One spectator at a demonstration said that a pint of water poured into a cylinder seemed to work great wonders. " The gauge showed a pressure of more than fifty thousand pounds to the square inch.

Great ropes were torn apart, iron bars broken in two or twisted out of shape, bullets discharged through twelve inch planks, by a force which could not be determined.

In the glory of his exuberance Keely now declared that with one quart of water, he would be able to send a train of cars from Philadelphia to San Francisco, and that to propel a steamship from New York to Liverpool and return would require just about one gallon of the same." (Julius Moritzen, in the The Cosmopolitan for April 1899.)

His technical terms were bewildering, intentionally so; `molecular vibration,' `sympathetic equilibrium,' `oscillation of the atom,' `etheric disintegration,' `quadruple negative harmonics,' `atomic triplets,' came glibly from his lips to confuse or to enthrall his auditors.

At that time one of the greatest steamships in operation the Teutonic of the White Star line, crossed the Atlantic in six days, driven by engines of 17000 H.P., expending about 2,500,000 H.P.-hours of energy. That is just about the amount of energy now estimated to be liberated if the hydrogen in a half-pint of water were converted into helium. Keely was far within bounds!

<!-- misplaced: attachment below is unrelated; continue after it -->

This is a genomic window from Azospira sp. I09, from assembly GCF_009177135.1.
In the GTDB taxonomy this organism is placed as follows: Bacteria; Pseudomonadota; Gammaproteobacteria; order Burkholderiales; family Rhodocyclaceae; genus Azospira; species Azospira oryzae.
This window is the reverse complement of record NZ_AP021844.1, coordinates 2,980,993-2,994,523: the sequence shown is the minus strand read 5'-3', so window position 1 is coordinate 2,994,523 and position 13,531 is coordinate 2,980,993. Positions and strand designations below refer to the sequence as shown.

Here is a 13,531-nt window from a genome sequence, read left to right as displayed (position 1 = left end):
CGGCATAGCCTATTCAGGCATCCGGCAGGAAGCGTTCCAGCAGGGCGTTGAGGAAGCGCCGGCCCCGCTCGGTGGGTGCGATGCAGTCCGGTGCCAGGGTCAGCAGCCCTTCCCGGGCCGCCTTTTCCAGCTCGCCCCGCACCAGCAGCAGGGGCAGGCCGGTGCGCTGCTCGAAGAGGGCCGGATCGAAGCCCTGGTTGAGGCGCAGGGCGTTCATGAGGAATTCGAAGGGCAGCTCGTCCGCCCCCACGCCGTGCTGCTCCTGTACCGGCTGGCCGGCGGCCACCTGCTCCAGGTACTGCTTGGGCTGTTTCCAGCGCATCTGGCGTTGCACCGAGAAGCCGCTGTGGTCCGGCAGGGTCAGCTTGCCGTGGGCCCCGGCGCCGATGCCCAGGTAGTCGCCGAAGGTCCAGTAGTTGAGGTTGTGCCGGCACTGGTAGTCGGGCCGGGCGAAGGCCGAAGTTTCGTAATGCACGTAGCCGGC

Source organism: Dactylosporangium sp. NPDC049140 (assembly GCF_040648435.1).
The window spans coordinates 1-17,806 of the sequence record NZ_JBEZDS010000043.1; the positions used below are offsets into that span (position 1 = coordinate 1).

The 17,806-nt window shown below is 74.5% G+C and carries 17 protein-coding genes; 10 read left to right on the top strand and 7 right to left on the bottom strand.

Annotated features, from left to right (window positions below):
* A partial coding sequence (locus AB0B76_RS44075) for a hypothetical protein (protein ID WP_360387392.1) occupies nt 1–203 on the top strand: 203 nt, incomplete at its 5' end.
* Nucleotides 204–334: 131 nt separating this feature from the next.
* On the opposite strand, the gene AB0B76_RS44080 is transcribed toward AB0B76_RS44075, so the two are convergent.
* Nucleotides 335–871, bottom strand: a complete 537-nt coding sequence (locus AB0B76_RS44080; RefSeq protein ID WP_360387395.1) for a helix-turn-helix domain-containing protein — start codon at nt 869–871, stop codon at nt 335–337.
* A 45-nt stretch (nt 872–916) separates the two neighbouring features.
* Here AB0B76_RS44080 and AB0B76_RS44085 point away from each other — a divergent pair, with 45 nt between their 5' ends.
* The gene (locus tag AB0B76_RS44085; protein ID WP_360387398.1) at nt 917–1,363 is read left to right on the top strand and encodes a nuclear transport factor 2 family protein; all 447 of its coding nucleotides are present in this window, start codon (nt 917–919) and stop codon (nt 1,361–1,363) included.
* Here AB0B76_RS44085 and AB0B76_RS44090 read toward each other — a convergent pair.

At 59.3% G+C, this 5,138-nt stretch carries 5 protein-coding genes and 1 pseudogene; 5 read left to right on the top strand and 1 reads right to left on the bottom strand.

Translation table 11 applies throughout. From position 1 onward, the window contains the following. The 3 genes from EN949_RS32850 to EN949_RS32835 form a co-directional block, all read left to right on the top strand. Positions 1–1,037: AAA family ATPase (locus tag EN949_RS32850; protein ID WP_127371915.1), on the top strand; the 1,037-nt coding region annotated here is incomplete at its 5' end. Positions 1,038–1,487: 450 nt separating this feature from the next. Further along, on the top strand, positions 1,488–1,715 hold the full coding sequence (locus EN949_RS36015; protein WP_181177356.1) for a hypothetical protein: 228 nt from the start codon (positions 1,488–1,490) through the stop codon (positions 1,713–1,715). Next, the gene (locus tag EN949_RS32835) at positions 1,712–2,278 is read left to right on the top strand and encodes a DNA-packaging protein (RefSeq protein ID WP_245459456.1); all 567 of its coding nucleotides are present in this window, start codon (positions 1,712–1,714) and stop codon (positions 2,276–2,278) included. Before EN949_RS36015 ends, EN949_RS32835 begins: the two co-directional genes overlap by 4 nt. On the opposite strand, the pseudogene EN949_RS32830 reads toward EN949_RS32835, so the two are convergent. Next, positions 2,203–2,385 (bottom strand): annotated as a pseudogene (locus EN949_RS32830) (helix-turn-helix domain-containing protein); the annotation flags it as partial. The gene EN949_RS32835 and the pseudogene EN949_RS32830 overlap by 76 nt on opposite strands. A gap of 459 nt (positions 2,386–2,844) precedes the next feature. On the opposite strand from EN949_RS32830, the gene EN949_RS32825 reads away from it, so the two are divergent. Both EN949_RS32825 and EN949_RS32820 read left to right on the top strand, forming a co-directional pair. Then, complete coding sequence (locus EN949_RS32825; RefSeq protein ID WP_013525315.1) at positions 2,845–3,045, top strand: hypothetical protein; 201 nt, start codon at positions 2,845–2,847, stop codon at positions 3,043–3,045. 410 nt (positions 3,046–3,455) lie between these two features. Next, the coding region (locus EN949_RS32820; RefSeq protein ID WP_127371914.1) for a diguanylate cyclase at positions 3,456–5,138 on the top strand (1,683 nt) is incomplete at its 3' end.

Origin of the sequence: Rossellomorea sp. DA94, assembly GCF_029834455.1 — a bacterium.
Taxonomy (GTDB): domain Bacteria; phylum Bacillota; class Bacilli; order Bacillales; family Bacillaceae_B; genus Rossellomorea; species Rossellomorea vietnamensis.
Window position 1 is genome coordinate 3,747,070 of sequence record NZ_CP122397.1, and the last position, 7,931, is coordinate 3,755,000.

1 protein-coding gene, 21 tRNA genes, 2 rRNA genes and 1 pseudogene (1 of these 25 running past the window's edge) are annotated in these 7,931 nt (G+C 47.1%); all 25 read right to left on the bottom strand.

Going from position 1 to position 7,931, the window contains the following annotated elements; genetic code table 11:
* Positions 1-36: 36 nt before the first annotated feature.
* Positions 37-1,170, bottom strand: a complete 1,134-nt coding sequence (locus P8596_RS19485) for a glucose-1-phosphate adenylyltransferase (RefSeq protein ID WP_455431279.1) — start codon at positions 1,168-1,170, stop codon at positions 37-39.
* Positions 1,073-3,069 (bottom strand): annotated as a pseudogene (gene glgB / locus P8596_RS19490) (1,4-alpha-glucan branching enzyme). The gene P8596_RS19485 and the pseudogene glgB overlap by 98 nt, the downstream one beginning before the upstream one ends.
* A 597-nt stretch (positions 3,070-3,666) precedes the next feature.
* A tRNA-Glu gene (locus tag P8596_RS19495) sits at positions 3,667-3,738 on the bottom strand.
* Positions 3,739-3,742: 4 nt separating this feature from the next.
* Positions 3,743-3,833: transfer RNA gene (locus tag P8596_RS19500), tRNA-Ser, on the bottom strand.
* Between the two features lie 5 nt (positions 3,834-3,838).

Public interest in the Keely Motor dates from 1874. From the first, with the use of no agents but air, water, and the machine, its inventor made pretensions and promises that were more extravagant than those of any visionary or faker that preceded him.

The claim to produce magical results by means of a thimbleful of water with appropriate juggling was not new, but, as Mr. Benjamin wrote in 1886, "a power-creating machine of no known form or mode of operation, when based on notions upset eighty years ago, is a wonderful thing. To the confusion of the skeptics, the Keely motor is here, that is, not here but to be here three weeks hence. It has been going to be here three hence for twelve years." ("The Persistence of the Keely Motor," by Park Benjamin, The Forum for June 1886.)

He ascribes the persistence of this delusion to sheer psychological perversity in that portion of the public that hesitates to put any limit to the possibilities of science, as it understands the term science.

The New Science Review for April 1895, nine years later, has an article discussing the action of the motor, entitled "The Operation of the Vibratory Circuit," by Mr. Keely himself, that is an almost incredible jumble of terms.

He anchored his analysis of nature to a fundamental "trinity." Every force and practically everything else was "triune." For him the sacred number was not seven but three.

The basic idea of Keely's theory was that if one could catch and impose upon matter, by sympathetic vibration, the extremely rapid vibration that characterizes every atom and molecule, then, by the resonance of atoms, he could effect a recombination that would liberate an incalculable amount of energy.

At the time of these experiments radioactivity and the highly radioactive substances were not known; radio-telegraphy and radio-telephony had not dawned upon us and yet, how near each other wisdom and folly may sit!